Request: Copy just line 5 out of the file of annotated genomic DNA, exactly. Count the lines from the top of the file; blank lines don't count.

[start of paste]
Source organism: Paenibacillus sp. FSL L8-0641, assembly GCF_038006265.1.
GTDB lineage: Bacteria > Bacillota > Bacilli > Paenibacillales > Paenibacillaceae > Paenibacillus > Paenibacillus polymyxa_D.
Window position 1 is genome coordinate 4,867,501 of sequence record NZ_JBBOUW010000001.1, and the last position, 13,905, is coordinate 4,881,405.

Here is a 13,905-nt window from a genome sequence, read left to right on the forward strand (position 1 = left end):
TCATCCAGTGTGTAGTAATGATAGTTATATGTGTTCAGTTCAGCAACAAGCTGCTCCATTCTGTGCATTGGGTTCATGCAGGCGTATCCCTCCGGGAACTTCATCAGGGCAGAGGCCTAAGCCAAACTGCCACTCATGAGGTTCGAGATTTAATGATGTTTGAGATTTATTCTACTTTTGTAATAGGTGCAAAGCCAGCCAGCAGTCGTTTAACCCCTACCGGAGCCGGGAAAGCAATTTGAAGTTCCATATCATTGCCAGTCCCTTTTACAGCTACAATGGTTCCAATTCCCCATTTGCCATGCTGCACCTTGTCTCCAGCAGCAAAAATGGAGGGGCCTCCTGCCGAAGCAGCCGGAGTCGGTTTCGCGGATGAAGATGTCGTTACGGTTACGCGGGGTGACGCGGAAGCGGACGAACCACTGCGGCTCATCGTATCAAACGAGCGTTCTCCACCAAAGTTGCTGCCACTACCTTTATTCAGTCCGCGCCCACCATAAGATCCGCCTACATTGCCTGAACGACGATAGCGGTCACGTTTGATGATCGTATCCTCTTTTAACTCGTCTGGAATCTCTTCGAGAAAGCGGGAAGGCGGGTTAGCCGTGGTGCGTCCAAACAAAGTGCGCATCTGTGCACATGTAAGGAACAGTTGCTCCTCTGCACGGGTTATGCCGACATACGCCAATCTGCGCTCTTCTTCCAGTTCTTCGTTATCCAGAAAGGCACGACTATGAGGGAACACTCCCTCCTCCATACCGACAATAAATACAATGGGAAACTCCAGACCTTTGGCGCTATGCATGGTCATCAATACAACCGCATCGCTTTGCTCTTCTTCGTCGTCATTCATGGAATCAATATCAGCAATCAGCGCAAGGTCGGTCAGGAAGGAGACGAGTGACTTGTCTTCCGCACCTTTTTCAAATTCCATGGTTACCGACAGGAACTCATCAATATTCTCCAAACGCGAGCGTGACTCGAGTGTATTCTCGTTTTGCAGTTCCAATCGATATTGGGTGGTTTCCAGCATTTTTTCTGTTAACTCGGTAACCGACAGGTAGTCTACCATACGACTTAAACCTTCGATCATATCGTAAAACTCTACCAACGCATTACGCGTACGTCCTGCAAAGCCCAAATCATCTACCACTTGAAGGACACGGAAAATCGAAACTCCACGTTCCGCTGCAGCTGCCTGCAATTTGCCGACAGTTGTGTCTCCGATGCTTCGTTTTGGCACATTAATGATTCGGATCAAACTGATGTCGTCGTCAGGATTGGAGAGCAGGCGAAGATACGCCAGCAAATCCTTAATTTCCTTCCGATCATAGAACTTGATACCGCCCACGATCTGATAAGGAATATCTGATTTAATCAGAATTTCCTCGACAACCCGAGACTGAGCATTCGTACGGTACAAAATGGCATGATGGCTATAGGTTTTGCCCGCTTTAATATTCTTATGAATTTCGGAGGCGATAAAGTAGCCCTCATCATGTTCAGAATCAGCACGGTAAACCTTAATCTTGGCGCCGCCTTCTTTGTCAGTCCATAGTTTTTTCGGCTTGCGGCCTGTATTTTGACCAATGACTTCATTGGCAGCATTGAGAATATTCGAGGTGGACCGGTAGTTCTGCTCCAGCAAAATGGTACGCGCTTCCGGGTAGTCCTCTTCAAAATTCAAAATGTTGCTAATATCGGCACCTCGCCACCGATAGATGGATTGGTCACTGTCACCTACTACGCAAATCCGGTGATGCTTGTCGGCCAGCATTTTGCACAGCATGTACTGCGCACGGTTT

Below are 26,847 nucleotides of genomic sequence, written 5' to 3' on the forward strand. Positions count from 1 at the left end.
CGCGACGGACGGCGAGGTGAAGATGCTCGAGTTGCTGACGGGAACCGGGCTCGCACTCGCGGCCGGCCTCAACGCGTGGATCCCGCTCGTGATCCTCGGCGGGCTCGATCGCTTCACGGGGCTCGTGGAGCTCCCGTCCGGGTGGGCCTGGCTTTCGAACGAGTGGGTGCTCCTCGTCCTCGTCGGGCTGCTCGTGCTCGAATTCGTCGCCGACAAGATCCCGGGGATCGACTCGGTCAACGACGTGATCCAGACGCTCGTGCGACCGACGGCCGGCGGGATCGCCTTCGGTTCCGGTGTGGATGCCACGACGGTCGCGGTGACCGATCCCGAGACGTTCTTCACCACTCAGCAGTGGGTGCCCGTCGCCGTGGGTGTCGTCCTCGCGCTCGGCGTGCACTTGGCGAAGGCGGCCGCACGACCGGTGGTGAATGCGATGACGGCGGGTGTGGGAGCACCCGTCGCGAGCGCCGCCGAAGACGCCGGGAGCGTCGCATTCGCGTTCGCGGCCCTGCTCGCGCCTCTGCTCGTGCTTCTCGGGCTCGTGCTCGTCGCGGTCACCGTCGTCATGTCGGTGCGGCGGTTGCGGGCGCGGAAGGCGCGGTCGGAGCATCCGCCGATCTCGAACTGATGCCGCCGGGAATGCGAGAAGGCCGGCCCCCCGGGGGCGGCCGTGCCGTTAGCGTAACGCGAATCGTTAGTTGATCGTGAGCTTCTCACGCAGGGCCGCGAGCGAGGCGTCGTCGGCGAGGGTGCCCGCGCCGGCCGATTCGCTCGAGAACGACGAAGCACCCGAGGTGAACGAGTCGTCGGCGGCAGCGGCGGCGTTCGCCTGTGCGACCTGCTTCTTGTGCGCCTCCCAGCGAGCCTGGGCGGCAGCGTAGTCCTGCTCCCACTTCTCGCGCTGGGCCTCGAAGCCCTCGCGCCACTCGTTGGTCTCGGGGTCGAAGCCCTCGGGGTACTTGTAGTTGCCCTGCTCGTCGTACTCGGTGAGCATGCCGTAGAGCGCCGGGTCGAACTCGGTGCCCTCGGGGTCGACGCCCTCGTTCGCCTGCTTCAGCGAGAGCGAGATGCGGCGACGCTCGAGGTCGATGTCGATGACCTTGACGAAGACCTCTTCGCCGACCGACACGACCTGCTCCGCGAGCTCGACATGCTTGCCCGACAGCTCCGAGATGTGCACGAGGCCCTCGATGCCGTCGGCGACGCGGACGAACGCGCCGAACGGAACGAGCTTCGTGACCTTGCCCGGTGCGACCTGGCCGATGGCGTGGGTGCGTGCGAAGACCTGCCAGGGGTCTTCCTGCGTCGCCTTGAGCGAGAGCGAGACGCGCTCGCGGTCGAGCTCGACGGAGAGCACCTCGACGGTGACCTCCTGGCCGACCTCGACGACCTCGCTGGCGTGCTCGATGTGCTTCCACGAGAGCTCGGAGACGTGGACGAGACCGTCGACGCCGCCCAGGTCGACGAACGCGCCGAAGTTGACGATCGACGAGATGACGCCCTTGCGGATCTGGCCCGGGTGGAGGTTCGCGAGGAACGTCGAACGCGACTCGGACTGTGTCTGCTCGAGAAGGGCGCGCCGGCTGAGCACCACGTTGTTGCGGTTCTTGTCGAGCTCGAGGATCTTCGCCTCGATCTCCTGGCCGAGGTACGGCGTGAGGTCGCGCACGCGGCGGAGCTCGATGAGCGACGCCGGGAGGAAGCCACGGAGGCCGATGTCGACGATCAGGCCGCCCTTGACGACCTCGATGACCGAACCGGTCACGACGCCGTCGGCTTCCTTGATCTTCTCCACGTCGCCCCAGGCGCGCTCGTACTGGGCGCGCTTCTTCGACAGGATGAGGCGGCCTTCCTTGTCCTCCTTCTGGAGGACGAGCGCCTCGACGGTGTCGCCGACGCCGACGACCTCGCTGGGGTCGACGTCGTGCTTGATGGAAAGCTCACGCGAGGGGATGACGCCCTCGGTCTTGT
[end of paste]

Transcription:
TCATCCAGTGTGTAGTAATGATAGTTATATGTGTTCAGTTCAGCAACAAGCTGCTCCATTCTGTGCATTGGGTTCATGCAGGCGTATCCCTCCGGGAACTTCATCAGGGCAGAGGCCTAAGCCAAACTGCCACTCATGAGGTTCGAGATTTAATGATGTTTGAGATTTATTCTACTTTTGTAATAGGTGCAAAGCCAGCCAGCAGTCGTTTAACCCCTACCGGAGCCGGGAAAGCAATTTGAAGTTCCATATCATTGCCAGTCCCTTTTACAGCTACAATGGTTCCAATTCCCCATTTGCCATGCTGCACCTTGTCTCCAGCAGCAAAAATGGAGGGGCCTCCTGCCGAAGCAGCCGGAGTCGGTTTCGCGGATGAAGATGTCGTTACGGTTACGCGGGGTGACGCGGAAGCGGACGAACCACTGCGGCTCATCGTATCAAACGAGCGTTCTCCACCAAAGTTGCTGCCACTACCTTTATTCAGTCCGCGCCCACCATAAGATCCGCCTACATTGCCTGAACGACGATAGCGGTCACGTTTGATGATCGTATCCTCTTTTAACTCGTCTGGAATCTCTTCGAGAAAGCGGGAAGGCGGGTTAGCCGTGGTGCGTCCAAACAAAGTGCGCATCTGTGCACATGTAAGGAACAGTTGCTCCTCTGCACGGGTTATGCCGACATACGCCAATCTGCGCTCTTCTTCCAGTTCTTCGTTATCCAGAAAGGCACGACTATGAGGGAACACTCCCTCCTCCATACCGACAATAAATACAATGGGAAACTCCAGACCTTTGGCGCTATGCATGGTCATCAATACAACCGCATCGCTTTGCTCTTCTTCGTCGTCATTCATGGAATCAATATCAGCAATCAGCGCAAGGTCGGTCAGGAAGGAGACGAGTGACTTGTCTTCCGCACCTTTTTCAAATTCCATGGTTACCGACAGGAACTCATCAATATTCTCCAAACGCGAGCGTGACTCGAGTGTATTCTCGTTTTGCAGTTCCAATCGATATTGGGTGGTTTCCAGCATTTTTTCTGTTAACTCGGTAACCGACAGGTAGTCTACCATACGACTTAAACCTTCGATCATATCGTAAAACTCTACCAACGCATTACGCGTACGTCCTGCAAAGCCCAAATCATCTACCACTTGAAGGACACGGAAAATCGAAACTCCACGTTCCGCTGCAGCTGCCTGCAATTTGCCGACAGTTGTGTCTCCGATGCTTCGTTTTGGCACATTAATGATTCGGATCAAACTGATGTCGTCGTCAGGATTGGAGAGCAGGCGAAGATACGCCAGCAAATCCTTAATTTCCTTCCGATCATAGAACTTGATACCGCCCACGATCTGATAAGGAATATCTGATTTAATCAGAATTTCCTCGACAACCCGAGACTGAGCATTCGTACGGTACAAAATGGCATGATGGCTATAGGTTTTGCCCGCTTTAATATTCTTATGAATTTCGGAGGCGATAAAGTAGCCCTCATCATGTTCAGAATCAGCACGGTAAACCTTAATCTTGGCGCCGCCTTCTTTGTCAGTCCATAGTTTTTTCGGCTTGCGGCCTGTATTTTGACCAATGACTTCATTGGCAGCATTGAGAATATTCGAGGTGGACCGGTAGTTCTGCTCCAGCAAAATGGTACGCGCTTCCGGGTAGTCCTCTTCAAAATTCAAAATGTTGCTAATATCGGCACCTCGCCACCGATAGATGGATTGGTCACTGTCACCTACTACGCAAATCCGGTGATGCTTGTCGGCCAGCATTTTGCACAGCATGTACTGCGCACGGTTT